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Installing gutters is an investment that pays you back by protecting your property in several ways. When you’re budgeting for this project, it can help to know how long gutters last. Knowing the lifespan of your gutters can also help you coordinate other home improvement projects, such as replacing your roof or adding solar panels.

Lifespan of Different Types of Gutters

The average gutter lasts 20 to 25 years before it needs to be replaced. But the material makes a difference in the gutter’s longevity. Heavy-duty materials that are resistant to weathering last longer than flimsy gutters.

You can expect different levels of durability from the following gutter materials.

Vinyl

Vinyl gutters are popular for their affordability and easy installation. But vinyl is the least durable gutter material. It can last up to 20 years in mild, dry climates. However, it should be replaced within 10 to 15 years in locations with ample wind, rain or snowfall.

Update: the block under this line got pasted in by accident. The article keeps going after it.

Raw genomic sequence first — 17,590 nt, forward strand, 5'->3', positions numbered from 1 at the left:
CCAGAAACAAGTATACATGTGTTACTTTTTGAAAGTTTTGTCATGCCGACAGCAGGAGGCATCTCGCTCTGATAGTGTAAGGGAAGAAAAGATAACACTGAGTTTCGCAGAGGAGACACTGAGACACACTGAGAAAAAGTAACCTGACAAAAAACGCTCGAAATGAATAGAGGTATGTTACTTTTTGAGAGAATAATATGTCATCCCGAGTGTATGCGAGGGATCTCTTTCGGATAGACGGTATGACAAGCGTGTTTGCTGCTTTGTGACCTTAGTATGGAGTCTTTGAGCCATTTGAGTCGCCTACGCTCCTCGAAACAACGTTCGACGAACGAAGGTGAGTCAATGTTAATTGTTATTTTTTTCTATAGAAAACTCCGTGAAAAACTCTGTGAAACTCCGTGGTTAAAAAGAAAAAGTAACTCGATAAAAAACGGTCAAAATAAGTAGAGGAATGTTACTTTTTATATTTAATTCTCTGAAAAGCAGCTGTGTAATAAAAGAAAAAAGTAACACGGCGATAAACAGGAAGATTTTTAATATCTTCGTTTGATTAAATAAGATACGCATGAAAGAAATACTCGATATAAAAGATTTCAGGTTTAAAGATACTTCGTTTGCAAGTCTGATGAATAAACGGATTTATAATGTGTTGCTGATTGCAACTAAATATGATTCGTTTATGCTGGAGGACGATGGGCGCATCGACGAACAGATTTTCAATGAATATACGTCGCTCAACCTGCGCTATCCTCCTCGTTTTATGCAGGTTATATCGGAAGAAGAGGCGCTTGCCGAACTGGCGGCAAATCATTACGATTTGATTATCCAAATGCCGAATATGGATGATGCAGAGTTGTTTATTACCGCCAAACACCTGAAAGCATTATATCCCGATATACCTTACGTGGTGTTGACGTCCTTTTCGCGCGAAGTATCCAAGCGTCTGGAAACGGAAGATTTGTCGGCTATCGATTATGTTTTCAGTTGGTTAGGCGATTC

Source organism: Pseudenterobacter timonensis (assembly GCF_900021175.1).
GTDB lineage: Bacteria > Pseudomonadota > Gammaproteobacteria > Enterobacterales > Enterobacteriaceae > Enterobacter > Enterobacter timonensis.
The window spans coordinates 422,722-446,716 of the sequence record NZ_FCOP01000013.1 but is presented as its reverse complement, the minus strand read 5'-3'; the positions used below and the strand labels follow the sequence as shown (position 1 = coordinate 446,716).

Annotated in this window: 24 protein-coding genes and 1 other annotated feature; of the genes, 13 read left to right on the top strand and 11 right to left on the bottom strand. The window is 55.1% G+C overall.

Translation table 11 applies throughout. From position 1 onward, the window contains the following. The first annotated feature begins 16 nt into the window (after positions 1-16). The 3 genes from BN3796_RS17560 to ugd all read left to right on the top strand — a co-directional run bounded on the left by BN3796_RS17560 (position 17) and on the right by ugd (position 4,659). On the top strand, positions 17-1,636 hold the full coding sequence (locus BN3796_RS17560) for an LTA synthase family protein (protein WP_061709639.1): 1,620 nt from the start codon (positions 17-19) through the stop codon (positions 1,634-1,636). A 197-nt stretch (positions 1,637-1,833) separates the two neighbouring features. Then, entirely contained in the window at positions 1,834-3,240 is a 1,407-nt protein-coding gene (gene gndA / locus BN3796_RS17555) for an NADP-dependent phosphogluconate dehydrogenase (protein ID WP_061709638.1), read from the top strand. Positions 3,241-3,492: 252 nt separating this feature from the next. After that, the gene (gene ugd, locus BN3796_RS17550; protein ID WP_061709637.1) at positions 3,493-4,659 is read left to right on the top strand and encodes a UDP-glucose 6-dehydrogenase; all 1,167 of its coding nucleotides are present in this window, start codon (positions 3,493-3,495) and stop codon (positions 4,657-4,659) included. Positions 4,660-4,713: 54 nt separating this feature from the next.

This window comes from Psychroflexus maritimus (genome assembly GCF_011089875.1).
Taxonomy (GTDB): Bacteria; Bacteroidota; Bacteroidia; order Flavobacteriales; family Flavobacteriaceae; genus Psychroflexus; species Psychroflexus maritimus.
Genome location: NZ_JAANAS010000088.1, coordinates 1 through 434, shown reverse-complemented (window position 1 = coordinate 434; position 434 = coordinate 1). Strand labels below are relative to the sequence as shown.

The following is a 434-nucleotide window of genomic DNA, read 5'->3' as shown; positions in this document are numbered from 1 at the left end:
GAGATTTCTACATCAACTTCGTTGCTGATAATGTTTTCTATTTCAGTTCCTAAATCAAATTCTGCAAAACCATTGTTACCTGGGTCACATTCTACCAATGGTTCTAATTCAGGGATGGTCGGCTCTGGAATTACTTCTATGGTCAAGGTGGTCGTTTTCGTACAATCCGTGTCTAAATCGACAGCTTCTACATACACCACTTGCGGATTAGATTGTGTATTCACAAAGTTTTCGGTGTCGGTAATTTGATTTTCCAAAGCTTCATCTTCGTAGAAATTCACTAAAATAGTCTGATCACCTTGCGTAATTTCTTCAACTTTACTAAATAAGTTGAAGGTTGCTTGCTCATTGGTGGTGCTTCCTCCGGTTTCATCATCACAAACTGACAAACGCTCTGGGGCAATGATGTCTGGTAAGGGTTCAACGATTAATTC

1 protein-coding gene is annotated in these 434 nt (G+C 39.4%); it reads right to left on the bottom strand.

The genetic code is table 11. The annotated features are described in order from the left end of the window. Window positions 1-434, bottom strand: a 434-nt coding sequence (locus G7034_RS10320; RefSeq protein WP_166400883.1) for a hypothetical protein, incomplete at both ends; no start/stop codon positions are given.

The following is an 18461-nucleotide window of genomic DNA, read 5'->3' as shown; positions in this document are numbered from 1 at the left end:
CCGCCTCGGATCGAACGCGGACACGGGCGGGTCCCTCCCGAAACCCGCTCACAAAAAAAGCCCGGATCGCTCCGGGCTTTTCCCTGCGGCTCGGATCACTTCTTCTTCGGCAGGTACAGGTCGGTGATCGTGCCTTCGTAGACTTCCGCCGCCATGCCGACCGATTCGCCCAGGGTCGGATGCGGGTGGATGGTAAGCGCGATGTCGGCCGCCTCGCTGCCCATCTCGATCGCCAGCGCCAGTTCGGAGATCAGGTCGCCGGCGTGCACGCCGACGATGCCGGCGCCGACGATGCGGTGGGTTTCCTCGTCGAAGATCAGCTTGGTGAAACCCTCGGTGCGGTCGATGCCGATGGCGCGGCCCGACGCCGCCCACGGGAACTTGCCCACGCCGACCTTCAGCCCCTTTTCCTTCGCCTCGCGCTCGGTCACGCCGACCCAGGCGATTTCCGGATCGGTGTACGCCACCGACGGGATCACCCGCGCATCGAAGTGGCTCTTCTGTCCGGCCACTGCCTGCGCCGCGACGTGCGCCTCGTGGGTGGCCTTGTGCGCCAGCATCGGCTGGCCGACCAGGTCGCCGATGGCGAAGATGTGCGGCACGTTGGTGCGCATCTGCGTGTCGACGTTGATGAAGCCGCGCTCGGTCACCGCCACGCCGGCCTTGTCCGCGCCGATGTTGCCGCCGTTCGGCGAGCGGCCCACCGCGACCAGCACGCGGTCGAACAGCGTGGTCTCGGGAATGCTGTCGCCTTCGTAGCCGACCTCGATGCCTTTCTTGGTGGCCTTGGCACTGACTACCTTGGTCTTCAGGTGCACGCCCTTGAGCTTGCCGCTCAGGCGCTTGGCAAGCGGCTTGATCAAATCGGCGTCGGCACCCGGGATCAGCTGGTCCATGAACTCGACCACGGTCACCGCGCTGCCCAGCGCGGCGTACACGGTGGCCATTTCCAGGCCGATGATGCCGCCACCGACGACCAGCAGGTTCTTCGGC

You don’t have to worry about corrosion with vinyl like you do with some metals. But sun and water damage can make vinyl brittle over the years, increasing the likelihood that it will break.

Aluminum

Aluminum gutters combine affordability with reliability. They’re made from a relatively sturdy metal and generally last about 25 years.

This material is rust-resistant. Although it isn’t as thick or rigid as other metals, aluminum won’t wear away easily when it’s exposed to the elements. However, it’s susceptible to dents, which may impair the function of the gutters.